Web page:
“Officers’ use of deadly force in response to a deadly threat is considered reasonable when … a police officer believes deadly force is necessary to defend him or her against death or imminent danger or serious physical harm. No. 2, the police officer believes deadly force is necessary to defend another person, so it’s him or herself or another person, from death, imminent danger or serious physical harm. And then No. 3 … use of deadly force is necessary to prevent the escape of a suspected fleeing felon, and the police officer believes that the suspected felon poses an immediate threat or imminent danger of serious physical injury to a police officer or others if the apprehension is delayed,” DeMuth said.

He also said problems with race often come when there are supervisors “looking the other way.”

“That institutionalized behavior is not accepted in our agency and it never will be,” he said. “And we keep a close monitor on that on (an) annual basis. And I know that there are citizens and community members in Shaker Heights who don’t believe that. ... The misinformation that gets placed out there on Facebook and other social media sites that essentially has lied about what we do as police officers … are never corrected.”

C. Randolph Keller, Shaker Heights chief prosecutor, also spoke to Williams’ concern.

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“I understand particularly well – as a person of color and a Black male – how there may be some very real concerns about the chilling effect of someone wanting to come forward and complain, or wanting to talk about behavior that they felt was unfair or unconstitutional or unlawful,” he said. “And so one of the things that I have tried to do as an ambassador for the police department is to, on a regular basis, encourage people to just give it a try and see how receptive we really are.”

Keller said he has about 2,500 contacts a year with people contesting charges in court. The department has 63 sworn officers.

“I’m talking to a whole lot of people who walk in the door very disenchanted or somewhat disenchanted with the Shaker Heights Police Department because they’re in a bit of an adversarial situation, sometimes in an extremely adversarial situation,” he said, adding that many people are not represented by lawyers.

“I have an opportunity to explain things, to share nondiscriminatory reasons for the behavior of the officers, and once they hear what the behavior is attributed to, other than some discriminatory practice or behavior, a lot of times – and I would venture to say the majority of the time – people walk away from those experiences satisfied with the explanation and feeling a lot better.”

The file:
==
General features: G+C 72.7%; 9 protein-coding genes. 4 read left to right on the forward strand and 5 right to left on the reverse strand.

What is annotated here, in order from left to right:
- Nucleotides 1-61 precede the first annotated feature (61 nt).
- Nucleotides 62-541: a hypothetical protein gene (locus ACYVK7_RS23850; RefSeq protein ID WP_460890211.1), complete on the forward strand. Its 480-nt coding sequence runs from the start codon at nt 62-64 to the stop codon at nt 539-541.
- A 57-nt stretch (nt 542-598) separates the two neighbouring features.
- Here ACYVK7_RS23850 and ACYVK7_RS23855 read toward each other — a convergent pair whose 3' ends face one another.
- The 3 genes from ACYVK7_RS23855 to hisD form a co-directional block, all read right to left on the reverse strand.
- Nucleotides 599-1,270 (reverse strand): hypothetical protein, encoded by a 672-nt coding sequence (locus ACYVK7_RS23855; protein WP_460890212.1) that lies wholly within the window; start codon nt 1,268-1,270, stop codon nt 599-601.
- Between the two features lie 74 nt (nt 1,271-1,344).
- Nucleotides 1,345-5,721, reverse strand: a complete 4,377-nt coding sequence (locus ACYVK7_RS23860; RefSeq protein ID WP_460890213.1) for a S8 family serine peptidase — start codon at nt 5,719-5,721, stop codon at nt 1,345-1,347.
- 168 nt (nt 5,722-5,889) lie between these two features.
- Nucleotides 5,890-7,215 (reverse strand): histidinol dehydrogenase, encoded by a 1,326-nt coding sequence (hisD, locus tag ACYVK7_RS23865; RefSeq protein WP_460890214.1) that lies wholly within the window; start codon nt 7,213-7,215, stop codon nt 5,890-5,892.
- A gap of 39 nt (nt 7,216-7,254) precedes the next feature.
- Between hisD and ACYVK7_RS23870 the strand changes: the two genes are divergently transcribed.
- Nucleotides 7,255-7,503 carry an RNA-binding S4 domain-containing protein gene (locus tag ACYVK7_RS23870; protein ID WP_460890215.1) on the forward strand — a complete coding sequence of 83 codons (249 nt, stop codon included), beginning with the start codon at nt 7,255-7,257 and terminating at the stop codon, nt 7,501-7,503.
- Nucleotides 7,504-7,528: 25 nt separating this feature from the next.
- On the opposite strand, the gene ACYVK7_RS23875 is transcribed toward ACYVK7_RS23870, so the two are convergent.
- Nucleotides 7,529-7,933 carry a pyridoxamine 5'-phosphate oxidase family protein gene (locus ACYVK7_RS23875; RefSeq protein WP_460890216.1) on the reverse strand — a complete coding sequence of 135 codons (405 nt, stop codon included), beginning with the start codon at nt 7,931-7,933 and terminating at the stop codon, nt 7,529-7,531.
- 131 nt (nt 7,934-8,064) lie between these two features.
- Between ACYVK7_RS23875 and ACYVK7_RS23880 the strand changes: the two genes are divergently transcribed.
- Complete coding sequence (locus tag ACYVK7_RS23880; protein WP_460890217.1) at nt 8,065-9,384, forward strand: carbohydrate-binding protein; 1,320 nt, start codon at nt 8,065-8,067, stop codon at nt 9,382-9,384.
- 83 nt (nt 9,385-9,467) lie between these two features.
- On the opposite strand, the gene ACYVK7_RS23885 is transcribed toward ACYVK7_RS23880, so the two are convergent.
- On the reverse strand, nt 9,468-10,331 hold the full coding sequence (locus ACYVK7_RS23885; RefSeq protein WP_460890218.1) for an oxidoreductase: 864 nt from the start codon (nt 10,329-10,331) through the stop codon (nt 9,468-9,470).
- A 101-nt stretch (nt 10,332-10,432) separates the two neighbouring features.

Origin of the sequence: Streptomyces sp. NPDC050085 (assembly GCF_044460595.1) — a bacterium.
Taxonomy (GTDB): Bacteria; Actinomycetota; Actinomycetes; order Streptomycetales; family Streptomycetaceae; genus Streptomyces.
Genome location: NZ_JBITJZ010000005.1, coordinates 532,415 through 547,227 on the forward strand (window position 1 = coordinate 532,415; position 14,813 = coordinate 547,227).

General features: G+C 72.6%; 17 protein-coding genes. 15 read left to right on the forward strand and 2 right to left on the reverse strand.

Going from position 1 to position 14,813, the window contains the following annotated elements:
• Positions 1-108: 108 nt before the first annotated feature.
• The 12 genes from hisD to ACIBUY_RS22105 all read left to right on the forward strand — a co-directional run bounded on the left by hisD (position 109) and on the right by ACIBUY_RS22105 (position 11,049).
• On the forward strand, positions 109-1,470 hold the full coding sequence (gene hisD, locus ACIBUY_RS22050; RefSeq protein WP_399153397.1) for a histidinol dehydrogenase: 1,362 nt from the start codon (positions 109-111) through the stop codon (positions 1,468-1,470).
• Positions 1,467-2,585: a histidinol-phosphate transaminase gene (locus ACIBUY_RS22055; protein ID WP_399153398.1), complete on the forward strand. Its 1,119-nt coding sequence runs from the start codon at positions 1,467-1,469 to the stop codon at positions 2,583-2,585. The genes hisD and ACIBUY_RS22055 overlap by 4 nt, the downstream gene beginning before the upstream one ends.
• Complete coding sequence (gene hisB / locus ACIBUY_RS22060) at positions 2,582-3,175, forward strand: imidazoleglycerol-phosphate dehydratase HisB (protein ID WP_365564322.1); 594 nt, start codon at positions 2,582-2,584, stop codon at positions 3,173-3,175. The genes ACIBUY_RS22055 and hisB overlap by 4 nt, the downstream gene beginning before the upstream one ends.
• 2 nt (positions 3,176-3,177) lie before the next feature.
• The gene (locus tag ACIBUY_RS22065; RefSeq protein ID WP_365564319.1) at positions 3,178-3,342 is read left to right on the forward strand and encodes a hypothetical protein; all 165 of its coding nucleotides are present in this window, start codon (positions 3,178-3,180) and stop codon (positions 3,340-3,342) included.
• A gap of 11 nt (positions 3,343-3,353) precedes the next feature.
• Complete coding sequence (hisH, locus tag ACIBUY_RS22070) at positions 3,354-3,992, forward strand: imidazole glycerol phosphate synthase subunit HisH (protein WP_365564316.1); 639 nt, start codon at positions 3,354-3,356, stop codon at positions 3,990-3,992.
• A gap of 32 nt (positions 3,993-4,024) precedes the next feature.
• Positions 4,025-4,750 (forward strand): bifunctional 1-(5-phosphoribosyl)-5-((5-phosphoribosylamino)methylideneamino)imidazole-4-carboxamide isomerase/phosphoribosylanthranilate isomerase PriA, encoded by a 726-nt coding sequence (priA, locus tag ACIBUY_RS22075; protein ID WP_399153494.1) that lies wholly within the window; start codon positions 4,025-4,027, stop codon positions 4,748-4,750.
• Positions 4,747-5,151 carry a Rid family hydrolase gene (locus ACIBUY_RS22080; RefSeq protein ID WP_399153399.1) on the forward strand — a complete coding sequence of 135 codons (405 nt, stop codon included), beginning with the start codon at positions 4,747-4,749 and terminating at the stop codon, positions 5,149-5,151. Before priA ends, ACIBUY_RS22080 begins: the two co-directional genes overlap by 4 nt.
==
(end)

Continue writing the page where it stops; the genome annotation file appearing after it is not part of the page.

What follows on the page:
Keller said he has asked the chief to respond face to face to people who complain about police actions. In addition, Keller said he has had instances when he has decided not to prosecute based on those complaints.

“There are times, and it happens very rarely, but I will turn down criminal charges because of my determination that I don’t think that we have enough probable cause, but I don’t just stop it right there and say no,” he said. “We go back and actually educate from the supervisory level on down to the officer about why the determination was made.”

Gov. Mike DeWine on Dec. 4 called for police departments to prohibit the use of chokeholds and other vascular restraints in most circumstances. He also announced a new minimum standard for law enforcement responding to mass protests.

DeWine made those remarks while speaking at a virtual meeting of the Ohio Collaborative Community-Police Advisory Board. Shaker Heights Police Department is certified under the collaborative and is adding language to its policy regarding mass protests to comply with the order. It already complied regarding chokeholds, based on Nov. 30 revisions.

In 2019, the department’s internal affairs unit conducted 21 investigations. Twenty-two department employees were investigated, according to a Jan. 26 memorandum from Cmdr. John Cole to DeMuth.

The majority of the internal investigations stemmed from complaints by supervisors.

“In calendar year 2019, we met our goal to reduce the number of complaints,” Cole wrote. “However, our most serious complaints increased, while our informal complaints and inquiries decreased.”

Cole noted the number of complaints amounted to less than 0.1% of police-community member interactions.

“Nonetheless,” he wrote, “in the Shaker Heights Police Department, we strive for better and best practices.”